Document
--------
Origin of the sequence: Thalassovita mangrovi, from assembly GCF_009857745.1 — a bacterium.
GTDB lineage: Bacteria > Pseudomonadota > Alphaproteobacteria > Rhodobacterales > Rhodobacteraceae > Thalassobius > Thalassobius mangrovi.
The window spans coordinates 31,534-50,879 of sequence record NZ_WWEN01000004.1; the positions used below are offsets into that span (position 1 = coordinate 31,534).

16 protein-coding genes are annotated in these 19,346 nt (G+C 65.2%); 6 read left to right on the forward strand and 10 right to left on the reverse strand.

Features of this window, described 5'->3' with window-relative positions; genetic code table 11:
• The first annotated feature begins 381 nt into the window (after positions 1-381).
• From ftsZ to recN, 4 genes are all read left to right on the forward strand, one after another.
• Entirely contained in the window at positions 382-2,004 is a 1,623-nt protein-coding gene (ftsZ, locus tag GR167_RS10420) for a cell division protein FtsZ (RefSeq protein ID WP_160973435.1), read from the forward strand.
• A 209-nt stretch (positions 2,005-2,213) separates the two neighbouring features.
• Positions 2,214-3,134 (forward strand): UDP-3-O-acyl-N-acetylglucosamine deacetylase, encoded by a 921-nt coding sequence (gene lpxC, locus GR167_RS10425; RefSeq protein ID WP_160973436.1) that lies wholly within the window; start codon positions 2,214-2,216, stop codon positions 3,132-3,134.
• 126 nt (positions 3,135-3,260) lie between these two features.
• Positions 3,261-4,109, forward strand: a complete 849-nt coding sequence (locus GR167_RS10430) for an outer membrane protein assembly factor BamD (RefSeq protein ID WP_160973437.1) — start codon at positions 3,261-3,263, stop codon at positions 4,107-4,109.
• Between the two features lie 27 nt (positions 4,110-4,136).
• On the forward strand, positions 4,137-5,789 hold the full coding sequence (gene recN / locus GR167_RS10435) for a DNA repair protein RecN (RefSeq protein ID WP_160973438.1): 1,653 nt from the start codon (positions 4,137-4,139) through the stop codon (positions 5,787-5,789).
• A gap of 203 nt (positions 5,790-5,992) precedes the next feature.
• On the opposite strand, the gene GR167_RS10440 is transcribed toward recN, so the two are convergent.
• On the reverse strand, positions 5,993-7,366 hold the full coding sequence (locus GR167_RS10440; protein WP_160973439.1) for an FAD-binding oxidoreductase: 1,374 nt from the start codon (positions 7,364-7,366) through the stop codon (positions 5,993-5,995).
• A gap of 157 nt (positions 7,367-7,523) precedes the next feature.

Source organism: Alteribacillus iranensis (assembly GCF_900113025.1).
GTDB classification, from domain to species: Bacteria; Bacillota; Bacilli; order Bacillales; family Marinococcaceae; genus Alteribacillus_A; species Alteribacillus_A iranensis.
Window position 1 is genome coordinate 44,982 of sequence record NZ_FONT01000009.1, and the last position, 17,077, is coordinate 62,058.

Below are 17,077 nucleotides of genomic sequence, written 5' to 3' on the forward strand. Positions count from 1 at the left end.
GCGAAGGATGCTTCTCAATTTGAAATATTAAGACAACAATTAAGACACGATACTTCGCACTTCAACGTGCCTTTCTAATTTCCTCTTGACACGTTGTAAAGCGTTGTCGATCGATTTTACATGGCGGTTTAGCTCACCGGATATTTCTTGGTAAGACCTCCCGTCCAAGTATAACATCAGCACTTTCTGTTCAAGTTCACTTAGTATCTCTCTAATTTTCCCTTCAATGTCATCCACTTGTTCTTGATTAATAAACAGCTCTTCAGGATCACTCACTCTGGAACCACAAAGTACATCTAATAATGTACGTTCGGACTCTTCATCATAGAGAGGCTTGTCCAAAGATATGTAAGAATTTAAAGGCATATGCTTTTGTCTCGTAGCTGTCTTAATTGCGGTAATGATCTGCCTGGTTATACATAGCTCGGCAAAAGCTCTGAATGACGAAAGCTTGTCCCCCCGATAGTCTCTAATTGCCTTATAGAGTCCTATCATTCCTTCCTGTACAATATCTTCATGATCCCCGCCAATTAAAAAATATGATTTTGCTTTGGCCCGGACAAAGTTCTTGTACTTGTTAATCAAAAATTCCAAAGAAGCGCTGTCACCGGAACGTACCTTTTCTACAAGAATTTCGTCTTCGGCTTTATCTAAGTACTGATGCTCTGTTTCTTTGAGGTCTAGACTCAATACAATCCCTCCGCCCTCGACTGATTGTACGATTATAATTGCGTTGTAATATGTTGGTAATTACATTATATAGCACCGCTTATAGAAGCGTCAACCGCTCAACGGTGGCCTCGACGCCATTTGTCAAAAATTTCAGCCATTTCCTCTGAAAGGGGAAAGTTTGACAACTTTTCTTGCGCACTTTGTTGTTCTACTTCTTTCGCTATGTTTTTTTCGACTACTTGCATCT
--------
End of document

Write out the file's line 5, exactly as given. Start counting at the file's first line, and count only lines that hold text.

Features of this window, described 5'->3' with window-relative positions; genetic code table 11: